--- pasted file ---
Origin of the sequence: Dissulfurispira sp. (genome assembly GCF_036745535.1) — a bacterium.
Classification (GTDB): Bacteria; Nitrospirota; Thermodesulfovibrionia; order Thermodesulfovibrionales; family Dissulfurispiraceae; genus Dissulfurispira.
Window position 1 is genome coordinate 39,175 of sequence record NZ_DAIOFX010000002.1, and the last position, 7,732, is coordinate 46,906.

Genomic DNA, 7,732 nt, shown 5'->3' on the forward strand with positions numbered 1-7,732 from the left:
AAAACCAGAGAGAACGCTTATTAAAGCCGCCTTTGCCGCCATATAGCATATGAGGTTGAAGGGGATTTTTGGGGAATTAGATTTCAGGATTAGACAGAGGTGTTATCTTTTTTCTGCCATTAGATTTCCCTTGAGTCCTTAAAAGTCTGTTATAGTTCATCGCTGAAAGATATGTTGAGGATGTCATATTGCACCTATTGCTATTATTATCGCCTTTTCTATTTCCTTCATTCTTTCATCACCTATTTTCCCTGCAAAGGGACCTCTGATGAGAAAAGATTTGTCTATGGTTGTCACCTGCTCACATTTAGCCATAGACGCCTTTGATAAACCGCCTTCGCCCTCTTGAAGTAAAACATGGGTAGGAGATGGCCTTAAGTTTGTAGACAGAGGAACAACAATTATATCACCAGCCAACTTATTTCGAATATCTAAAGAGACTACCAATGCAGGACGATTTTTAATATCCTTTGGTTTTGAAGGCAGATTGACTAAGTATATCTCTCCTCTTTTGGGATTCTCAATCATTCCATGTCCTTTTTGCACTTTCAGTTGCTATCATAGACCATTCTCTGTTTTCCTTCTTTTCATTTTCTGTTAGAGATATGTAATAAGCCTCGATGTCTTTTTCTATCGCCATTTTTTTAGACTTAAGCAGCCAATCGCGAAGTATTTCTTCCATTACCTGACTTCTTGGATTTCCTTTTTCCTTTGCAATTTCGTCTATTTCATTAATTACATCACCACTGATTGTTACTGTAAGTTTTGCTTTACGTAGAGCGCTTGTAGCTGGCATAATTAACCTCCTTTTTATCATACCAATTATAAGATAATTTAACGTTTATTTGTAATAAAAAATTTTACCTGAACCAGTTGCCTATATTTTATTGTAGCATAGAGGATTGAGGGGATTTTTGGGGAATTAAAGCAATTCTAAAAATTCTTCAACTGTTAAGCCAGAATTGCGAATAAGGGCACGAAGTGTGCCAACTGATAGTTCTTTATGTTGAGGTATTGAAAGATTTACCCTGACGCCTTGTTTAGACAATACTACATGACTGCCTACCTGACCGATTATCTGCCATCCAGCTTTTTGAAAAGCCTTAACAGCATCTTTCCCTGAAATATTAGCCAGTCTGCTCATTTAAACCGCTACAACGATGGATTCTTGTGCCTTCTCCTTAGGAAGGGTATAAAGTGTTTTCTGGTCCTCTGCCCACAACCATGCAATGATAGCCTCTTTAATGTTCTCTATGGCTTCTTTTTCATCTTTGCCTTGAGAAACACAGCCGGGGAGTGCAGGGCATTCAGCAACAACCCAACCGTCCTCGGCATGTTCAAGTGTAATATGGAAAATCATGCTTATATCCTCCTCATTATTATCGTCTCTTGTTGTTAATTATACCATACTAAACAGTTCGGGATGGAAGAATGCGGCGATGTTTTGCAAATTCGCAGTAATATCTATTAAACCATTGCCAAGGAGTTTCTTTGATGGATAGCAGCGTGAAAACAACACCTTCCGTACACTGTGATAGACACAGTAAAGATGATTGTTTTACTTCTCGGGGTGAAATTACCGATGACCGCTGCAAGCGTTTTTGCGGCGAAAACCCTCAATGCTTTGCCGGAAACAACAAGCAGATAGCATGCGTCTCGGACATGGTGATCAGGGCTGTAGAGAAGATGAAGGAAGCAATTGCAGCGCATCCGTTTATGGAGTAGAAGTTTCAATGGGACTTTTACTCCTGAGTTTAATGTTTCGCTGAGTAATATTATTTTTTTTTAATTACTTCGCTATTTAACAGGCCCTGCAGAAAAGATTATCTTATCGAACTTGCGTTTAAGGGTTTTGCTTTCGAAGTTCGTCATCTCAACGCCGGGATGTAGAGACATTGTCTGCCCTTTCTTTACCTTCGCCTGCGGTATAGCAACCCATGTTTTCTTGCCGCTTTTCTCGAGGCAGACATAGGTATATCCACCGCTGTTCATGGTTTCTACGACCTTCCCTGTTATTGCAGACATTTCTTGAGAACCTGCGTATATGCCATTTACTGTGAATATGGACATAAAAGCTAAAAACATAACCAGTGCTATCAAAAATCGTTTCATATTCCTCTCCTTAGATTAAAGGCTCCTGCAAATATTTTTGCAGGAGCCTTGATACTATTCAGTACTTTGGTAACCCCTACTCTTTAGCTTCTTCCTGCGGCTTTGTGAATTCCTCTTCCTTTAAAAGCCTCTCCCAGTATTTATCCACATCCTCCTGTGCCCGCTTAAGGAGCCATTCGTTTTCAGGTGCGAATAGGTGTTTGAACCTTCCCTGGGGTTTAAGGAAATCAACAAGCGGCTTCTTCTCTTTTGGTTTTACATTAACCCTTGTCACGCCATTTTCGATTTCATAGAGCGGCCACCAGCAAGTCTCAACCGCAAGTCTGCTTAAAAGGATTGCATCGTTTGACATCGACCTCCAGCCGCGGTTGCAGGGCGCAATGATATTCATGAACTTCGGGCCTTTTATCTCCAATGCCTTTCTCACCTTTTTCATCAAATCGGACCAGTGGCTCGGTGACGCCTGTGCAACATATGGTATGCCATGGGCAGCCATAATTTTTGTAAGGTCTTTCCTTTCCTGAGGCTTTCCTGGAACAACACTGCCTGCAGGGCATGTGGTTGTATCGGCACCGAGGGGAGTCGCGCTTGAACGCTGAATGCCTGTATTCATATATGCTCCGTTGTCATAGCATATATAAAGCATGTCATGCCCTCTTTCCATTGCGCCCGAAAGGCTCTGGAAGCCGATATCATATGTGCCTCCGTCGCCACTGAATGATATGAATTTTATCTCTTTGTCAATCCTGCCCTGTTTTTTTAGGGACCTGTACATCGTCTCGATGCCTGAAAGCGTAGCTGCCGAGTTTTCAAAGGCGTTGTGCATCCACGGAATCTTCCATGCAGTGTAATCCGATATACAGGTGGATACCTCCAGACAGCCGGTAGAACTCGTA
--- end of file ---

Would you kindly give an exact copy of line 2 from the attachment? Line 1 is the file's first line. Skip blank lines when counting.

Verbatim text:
Classification (GTDB): Bacteria; Nitrospirota; Thermodesulfovibrionia; order Thermodesulfovibrionales; family Dissulfurispiraceae; genus Dissulfurispira.